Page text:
12th November, 2014. 5:30pm
NaBloPoMo, Wednesday, November 12
Have you ever had extended writer’s block? How long did it last? What did you do to break out of it, and do you have tips for other bloggers?
In 2009, three years after I entered the corporate world, I posted a blog post on my Multiply account, asking anyone if they have seen my muse. I wrote it because I was drawing blank in the middle of writing an article… an article that was supposed to be submitted the day after.
When I was working at an office, I used to write an average of 35 100-150-word-articles using the same set of keywords in 4 hours. I can finish double the amount of an average staff in 7 hours. It even got to the point where my boss allowed me to stop working two hours before my shift ended, letting me do whatever I want (ie; Twitter, Facebook, Youtube, ANYTHING except leave early). He even had to ask me to “slow down” because my project buddies “could not keep up.” I work 6 to 7 hours a day for five days in a week. I had the best time of my life doing what I do every day; my office mates envied me. My boss and my client called me fast writer and superwoman.
That was when I started blocking out.
After my boss told me to slow down, it dawned on me, “why would I slow down? Shouldn’t I serve as an inspiration to my office mates? Make them believe that if I can do it fast, so can they?” But no. Instead of getting praised for a job well done, I was told to quit working for (my) project after lunch so I can focus on other projects. At first I didn’t mind, because I was still able to do my task without my client realizing that I was working for him for only half the day, until I realized how wrong it was for my client’s part.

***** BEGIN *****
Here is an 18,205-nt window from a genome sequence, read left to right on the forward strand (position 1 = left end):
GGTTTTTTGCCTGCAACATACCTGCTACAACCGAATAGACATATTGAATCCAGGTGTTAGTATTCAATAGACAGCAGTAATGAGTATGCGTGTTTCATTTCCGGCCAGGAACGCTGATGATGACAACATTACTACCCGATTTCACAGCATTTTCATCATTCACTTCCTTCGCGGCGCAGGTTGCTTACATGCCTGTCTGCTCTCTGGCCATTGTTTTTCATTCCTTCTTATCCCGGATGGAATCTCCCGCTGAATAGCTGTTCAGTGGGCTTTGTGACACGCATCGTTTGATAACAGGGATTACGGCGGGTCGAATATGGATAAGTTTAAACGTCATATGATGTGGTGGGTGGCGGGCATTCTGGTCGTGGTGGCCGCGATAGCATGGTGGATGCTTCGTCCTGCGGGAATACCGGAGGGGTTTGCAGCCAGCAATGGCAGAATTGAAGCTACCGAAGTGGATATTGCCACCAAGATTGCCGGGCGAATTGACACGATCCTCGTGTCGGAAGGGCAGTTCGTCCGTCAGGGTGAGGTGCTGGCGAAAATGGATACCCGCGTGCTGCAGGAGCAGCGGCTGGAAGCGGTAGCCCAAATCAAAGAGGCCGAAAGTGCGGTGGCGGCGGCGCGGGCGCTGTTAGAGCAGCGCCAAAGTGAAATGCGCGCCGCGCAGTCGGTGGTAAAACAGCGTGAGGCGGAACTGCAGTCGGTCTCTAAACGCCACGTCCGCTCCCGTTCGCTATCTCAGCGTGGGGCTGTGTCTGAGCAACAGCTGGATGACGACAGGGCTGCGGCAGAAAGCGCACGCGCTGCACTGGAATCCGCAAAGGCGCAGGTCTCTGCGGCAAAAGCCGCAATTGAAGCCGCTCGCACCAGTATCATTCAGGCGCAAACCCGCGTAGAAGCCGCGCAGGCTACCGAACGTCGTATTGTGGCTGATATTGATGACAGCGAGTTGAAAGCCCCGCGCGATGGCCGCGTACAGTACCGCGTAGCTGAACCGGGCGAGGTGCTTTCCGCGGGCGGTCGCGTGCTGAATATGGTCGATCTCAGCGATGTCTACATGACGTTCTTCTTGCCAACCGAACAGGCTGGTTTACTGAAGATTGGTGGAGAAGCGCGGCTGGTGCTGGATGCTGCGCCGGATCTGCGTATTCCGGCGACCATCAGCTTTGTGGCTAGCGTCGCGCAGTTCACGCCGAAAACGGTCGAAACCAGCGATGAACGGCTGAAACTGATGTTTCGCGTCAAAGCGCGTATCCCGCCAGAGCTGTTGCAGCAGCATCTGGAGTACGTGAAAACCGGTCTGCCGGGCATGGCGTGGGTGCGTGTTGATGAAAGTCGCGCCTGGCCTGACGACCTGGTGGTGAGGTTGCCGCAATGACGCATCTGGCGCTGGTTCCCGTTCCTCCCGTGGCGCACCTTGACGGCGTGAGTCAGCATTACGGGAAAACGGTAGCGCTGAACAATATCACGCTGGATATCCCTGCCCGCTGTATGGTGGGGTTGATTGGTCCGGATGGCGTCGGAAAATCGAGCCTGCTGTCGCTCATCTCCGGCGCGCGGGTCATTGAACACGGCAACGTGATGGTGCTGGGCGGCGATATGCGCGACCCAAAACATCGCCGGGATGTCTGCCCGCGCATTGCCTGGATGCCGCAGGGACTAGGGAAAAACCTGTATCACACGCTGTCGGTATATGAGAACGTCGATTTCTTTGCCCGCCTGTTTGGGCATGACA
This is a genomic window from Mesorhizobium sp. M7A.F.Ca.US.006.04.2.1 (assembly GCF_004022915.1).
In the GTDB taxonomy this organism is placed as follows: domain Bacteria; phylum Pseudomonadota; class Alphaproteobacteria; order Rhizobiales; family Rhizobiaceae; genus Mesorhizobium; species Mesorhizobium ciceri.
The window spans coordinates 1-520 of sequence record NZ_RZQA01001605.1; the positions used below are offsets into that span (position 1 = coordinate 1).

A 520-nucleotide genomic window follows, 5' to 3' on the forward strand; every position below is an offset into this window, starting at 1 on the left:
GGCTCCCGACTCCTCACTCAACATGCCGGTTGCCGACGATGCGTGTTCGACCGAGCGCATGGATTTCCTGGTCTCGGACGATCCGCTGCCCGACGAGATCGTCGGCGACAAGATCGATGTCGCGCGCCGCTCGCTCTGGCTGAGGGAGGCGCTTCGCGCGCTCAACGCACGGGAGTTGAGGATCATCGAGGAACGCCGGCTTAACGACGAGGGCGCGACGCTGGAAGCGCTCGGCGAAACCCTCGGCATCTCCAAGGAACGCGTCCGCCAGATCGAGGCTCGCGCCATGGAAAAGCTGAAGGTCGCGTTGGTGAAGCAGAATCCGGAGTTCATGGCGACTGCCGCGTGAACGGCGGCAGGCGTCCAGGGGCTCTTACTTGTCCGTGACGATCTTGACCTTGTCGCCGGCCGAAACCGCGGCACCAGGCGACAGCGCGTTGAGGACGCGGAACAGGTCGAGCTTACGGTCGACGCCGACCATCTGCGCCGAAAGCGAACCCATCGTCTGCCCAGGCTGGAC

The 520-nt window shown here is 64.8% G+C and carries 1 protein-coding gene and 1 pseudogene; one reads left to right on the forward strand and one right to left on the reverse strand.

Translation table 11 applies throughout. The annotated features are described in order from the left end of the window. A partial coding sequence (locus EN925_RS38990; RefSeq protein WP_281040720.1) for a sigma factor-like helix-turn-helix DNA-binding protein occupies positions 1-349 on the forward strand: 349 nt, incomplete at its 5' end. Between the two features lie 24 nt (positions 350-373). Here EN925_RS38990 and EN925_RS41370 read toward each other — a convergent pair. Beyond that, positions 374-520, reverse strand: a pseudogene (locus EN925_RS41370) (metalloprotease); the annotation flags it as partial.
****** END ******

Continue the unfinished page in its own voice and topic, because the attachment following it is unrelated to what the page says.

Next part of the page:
Because of that, I started losing interest with the projects they gave me. No matter how I tried to write, nothing ever comes out. Not a single word. It was as if my muse went AWOL. I only got her back when I started working at home, which was in 2011. Yup, it took me that long.
Little by little, I started writing again. Now, if I can’t write, I think it wasn’t because I’m drawing blank, but simply because my mind was wandering elsewhere. And you know what I do? I just keep doing it, whatever it is that I’m doing at that moment. Not write, no. I never force myself to write something shitty and uninspiring. Not anymore. In my world, writer’s block doesn’t exist. In my world, if you’re drawing blank, you’re not having a writer’s block. You’re simply not inspired enough (to come up with something ingenious).
**UPDATE: I ought to share a comment made by MEG’s former Editor-in-Chief, Pierra Calasanz-Labrador when I posted my ‘Muse’ blog entry on my Multiply. This has helped me get through my “writer’s block” and I hope it will help you, too.